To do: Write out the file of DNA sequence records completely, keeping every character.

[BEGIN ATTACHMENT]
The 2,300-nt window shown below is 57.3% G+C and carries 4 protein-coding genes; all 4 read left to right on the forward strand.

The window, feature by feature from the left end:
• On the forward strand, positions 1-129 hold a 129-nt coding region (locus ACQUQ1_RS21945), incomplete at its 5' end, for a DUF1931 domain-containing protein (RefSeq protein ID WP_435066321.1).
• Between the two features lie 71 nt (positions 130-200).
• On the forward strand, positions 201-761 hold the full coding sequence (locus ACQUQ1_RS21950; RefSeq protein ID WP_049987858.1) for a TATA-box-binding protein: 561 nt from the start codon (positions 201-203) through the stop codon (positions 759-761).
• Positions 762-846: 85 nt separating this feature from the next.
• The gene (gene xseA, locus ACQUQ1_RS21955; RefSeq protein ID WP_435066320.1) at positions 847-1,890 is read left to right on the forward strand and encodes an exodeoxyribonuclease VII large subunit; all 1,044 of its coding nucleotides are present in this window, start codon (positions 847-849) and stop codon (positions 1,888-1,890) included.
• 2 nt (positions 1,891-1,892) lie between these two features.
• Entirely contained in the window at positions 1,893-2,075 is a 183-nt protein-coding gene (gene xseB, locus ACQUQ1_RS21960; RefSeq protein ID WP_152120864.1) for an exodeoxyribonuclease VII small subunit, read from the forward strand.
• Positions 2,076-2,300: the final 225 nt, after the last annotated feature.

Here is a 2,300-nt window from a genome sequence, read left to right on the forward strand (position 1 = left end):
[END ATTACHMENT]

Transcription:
The 2,300-nt window shown below is 57.3% G+C and carries 4 protein-coding genes; all 4 read left to right on the forward strand.

The window, feature by feature from the left end:
• On the forward strand, positions 1-129 hold a 129-nt coding region (locus ACQUQ1_RS21945), incomplete at its 5' end, for a DUF1931 domain-containing protein (RefSeq protein ID WP_435066321.1).
• Between the two features lie 71 nt (positions 130-200).
• On the forward strand, positions 201-761 hold the full coding sequence (locus ACQUQ1_RS21950; RefSeq protein ID WP_049987858.1) for a TATA-box-binding protein: 561 nt from the start codon (positions 201-203) through the stop codon (positions 759-761).
• Positions 762-846: 85 nt separating this feature from the next.
• The gene (gene xseA, locus ACQUQ1_RS21955; RefSeq protein ID WP_435066320.1) at positions 847-1,890 is read left to right on the forward strand and encodes an exodeoxyribonuclease VII large subunit; all 1,044 of its coding nucleotides are present in this window, start codon (positions 847-849) and stop codon (positions 1,888-1,890) included.
• 2 nt (positions 1,891-1,892) lie between these two features.
• Entirely contained in the window at positions 1,893-2,075 is a 183-nt protein-coding gene (gene xseB, locus ACQUQ1_RS21960; RefSeq protein ID WP_152120864.1) for an exodeoxyribonuclease VII small subunit, read from the forward strand.
• Positions 2,076-2,300: the final 225 nt, after the last annotated feature.

Here is a 2,300-nt window from a genome sequence, read left to right on the forward strand (position 1 = left end):